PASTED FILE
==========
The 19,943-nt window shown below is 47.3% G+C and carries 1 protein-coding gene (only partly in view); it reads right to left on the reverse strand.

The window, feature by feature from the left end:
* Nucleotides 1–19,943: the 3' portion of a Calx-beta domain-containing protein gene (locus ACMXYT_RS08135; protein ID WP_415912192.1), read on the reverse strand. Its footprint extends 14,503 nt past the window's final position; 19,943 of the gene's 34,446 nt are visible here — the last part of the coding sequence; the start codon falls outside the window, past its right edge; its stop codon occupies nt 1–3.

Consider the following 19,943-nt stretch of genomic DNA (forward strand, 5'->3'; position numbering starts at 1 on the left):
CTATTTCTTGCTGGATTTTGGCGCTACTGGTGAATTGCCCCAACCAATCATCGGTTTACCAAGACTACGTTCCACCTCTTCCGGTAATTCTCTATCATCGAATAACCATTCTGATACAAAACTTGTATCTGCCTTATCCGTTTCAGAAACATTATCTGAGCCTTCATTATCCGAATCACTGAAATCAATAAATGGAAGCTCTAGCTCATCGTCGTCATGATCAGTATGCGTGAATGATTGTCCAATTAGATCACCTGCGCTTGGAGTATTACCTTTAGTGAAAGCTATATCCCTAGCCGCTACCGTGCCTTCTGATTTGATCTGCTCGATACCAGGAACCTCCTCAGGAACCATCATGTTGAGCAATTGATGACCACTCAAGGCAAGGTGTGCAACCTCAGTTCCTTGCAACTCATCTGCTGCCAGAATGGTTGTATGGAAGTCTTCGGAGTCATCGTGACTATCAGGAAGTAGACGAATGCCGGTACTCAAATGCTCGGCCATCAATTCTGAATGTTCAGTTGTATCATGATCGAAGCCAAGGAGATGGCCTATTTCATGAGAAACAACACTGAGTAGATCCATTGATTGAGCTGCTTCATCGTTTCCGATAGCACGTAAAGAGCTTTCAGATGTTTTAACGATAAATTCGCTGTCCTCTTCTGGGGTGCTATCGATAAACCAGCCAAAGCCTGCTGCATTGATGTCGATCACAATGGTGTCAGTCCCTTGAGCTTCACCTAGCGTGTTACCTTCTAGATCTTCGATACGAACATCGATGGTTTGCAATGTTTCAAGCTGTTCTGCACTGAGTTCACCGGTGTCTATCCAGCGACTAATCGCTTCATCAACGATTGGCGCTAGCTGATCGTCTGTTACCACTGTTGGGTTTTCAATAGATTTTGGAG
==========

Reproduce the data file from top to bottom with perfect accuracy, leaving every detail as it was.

The 19,943-nt window shown below is 47.3% G+C and carries 1 protein-coding gene (only partly in view); it reads right to left on the reverse strand.

The window, feature by feature from the left end:
* Nucleotides 1–19,943: the 3' portion of a Calx-beta domain-containing protein gene (locus ACMXYT_RS08135; protein ID WP_415912192.1), read on the reverse strand. Its footprint extends 14,503 nt past the window's final position; 19,943 of the gene's 34,446 nt are visible here — the last part of the coding sequence; the start codon falls outside the window, past its right edge; its stop codon occupies nt 1–3.

Consider the following 19,943-nt stretch of genomic DNA (forward strand, 5'->3'; position numbering starts at 1 on the left):
CTATTTCTTGCTGGATTTTGGCGCTACTGGTGAATTGCCCCAACCAATCATCGGTTTACCAAGACTACGTTCCACCTCTTCCGGTAATTCTCTATCATCGAATAACCATTCTGATACAAAACTTGTATCTGCCTTATCCGTTTCAGAAACATTATCTGAGCCTTCATTATCCGAATCACTGAAATCAATAAATGGAAGCTCTAGCTCATCGTCGTCATGATCAGTATGCGTGAATGATTGTCCAATTAGATCACCTGCGCTTGGAGTATTACCTTTAGTGAAAGCTATATCCCTAGCCGCTACCGTGCCTTCTGATTTGATCTGCTCGATACCAGGAACCTCCTCAGGAACCATCATGTTGAGCAATTGATGACCACTCAAGGCAAGGTGTGCAACCTCAGTTCCTTGCAACTCATCTGCTGCCAGAATGGTTGTATGGAAGTCTTCGGAGTCATCGTGACTATCAGGAAGTAGACGAATGCCGGTACTCAAATGCTCGGCCATCAATTCTGAATGTTCAGTTGTATCATGATCGAAGCCAAGGAGATGGCCTATTTCATGAGAAACAACACTGAGTAGATCCATTGATTGAGCTGCTTCATCGTTTCCGATAGCACGTAAAGAGCTTTCAGATGTTTTAACGATAAATTCGCTGTCCTCTTCTGGGGTGCTATCGATAAACCAGCCAAAGCCTGCTGCATTGATGTCGATCACAATGGTGTCAGTCCCTTGAGCTTCACCTAGCGTGTTACCTTCTAGATCTTCGATACGAACATCGATGGTTTGCAATGTTTCAAGCTGTTCTGCACTGAGTTCACCGGTGTCTATCCAGCGACTAATCGCTTCATCAACGATTGGCGCTAGCTGATCGTCTGTTACCACTGTTGGGTTTTCAATAGATTTTGGAG